The Resurrection (Rap-a-Lot/Noo Trybe 41555)
N.W.A. may have spun off a more impressive set of solo careers (Ice Cube, Dr. Dre, Eazy E), but album-for-album, the Geto Boys was easily the greatest of the gangsta rap acts. Moreover, as "The Resurrection" makes clear, Scarface, Bushwick Bill and Willie D still have it. Two years after releasing their farewell album, "Till Death Do We Part," the group is back, and profane as ever. Yet for all the verbal violence, there's seldom the sense that these raps glorify violence; instead, what the rough language of "Open Minded" and "I Just Wanna Die" conveys is the group's outrage at the brutality of a culture that values clothes and cars more than the people in them. Granted, that kind of blunt-edged morality has less to do with the group's appeal than the thumping, soulful beats of "Hold It Down" and the dark, funky "Geto Boys and Girls," and it's a fair bet that some listeners will totally miss the bitter irony that lies at the heart of "Geto Fantasy." But there's no mistaking the message in their smart, bitter remake of War's "The World Is a Ghetto," and it's that sly combination of pop hooks and pointed content that will keep the Geto Boys from ever dying off.
Dave Matthews Band
Crash (RCA 66904)
If the Dave Matthews Band didn't have such good songs, they'd be just another act on the jam-band circuit. Then again, if this quintet didn't play so well, listening to those songs wouldn't be quite as much fun as it is with "Crash," the DMB's second major-label release. That Matthews' writing has improved since "Under the Table and Dreaming" is obvious in both the ambition of the songs and the immediacy of their appeal. There's an ingenuity and complexity to songs like "Two Steps" and "Drive In Drive Out" that would warrant comparison to the most intricate art rock, were it not for the fact that those songs are utterly without the showiness or pretensions that made art rock seem so pompous. And while there's enough instrumental brilliance built into "Tripping Billies" or "Say Goodbye" to leave technique-obsessed listeners hanging on every note, you don't have to be dazzled by the polyrhythmic polish of Carter Beauford's drumming or the brilliant eclecticism of Boyd Tinsley's violin playing to be swept away by the power of the music. Maybe what really makes the Matthews Band so special is that tunes like the catchy, topical "Too Much" offer something for everyone -- smart lyrics, great playing, a good beat and a simple, sing-along chorus. What more could a pop fan want?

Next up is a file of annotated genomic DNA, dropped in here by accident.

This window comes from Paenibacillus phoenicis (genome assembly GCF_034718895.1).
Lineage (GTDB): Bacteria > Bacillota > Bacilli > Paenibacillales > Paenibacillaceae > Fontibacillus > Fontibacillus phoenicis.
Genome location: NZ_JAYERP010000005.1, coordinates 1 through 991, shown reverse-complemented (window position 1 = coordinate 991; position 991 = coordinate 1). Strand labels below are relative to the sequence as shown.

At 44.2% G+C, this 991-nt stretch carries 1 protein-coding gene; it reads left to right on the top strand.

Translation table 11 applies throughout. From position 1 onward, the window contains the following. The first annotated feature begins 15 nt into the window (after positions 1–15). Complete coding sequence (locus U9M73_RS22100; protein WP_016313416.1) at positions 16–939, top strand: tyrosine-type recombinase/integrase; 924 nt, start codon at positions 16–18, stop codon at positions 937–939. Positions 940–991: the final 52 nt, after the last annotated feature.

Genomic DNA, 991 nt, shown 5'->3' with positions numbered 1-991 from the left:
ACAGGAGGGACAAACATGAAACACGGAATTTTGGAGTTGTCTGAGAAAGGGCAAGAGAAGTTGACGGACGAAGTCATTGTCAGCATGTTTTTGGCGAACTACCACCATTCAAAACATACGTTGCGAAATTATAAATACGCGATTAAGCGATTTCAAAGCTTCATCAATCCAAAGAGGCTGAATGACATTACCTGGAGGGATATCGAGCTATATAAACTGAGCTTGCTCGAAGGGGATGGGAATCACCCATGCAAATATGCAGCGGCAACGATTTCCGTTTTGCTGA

'Schoolhouse Rock!' Rocks (Atlantic/Lava 92681)
If you spent Saturday mornings in the '70s hunkered down by the friendly blue glow of your parents' television, you probably have fond memories of ABC's "Schoolhouse Rock!" A classic of learning-can-be-fun programming, it took basic lessons in grammar, arithmetic and civics, framed them with memorable, rock-oriented melodies and then animated the whole thing. It may not have gotten the press Kenneth Clarke earned for "Civilisation," but it definitely left its mark, if "'Schoolhouse Rock!' Rocks" is any indication. This all-star tribute offers remakes of actual "Schoolhouse Rocks!" numbers by alternarockers ranging from Better Than Ezra and Blind Melon to the Lemonheads and Moby. Nor are they amateurish, we-did-it-our-way renditions like those found on "Saturday Morning: Cartoons' Greatest Hits," as even the likes of Pavement and Ween respect the craft and professionalism of the originals. That's not to say there's no updating, for Skee-Lo's "The Tale of Mr. Morton" is far funkier than the '70s version. But in every case the lesson comes through so clearly that you may be surprised at how much you learned watching cartoons back then.
Second Wind (Almo Sound 80005)
Even though he has had tremendous success as a pop instrumentalist over the years, Herb Alpert has never been taken particularly seriously as a jazz trumpet player. Sure, he could sell a tune, and his business instincts are legendary -- he was the "A" in A&M;, and is now the "Al" in Almo Sound -- but as a brass man, most people ranked him well below the Chet Bakers and Doc Severinsens of the world. But perhaps it's time to reconsider. Although "Second Wind" is hardly the most technique-intense trumpet album of the last 12 months, neither is it just pop fluff. Working with a group that includes keyboardist Jeff Lorber and guitarist Paul Pesco, Alpert and his sidemen expertly navigate the currents between pop and jazz, keeping the music simple enough to seem tuneful while exercising enough improvisatory imagination to keep serious listeners engaged. But the most impressive thing of all about Alpert's playing is how deceptively smooth it is. By tossing off each tune as if it were nothing, Alpert keeps you from noticing just how smooth his sound is and how difficult his parts can be -- two sure marks of an extremely capable player. Would that all pop jazz albums were this well-played or carefully crafted.
Pub Date: 4/25/96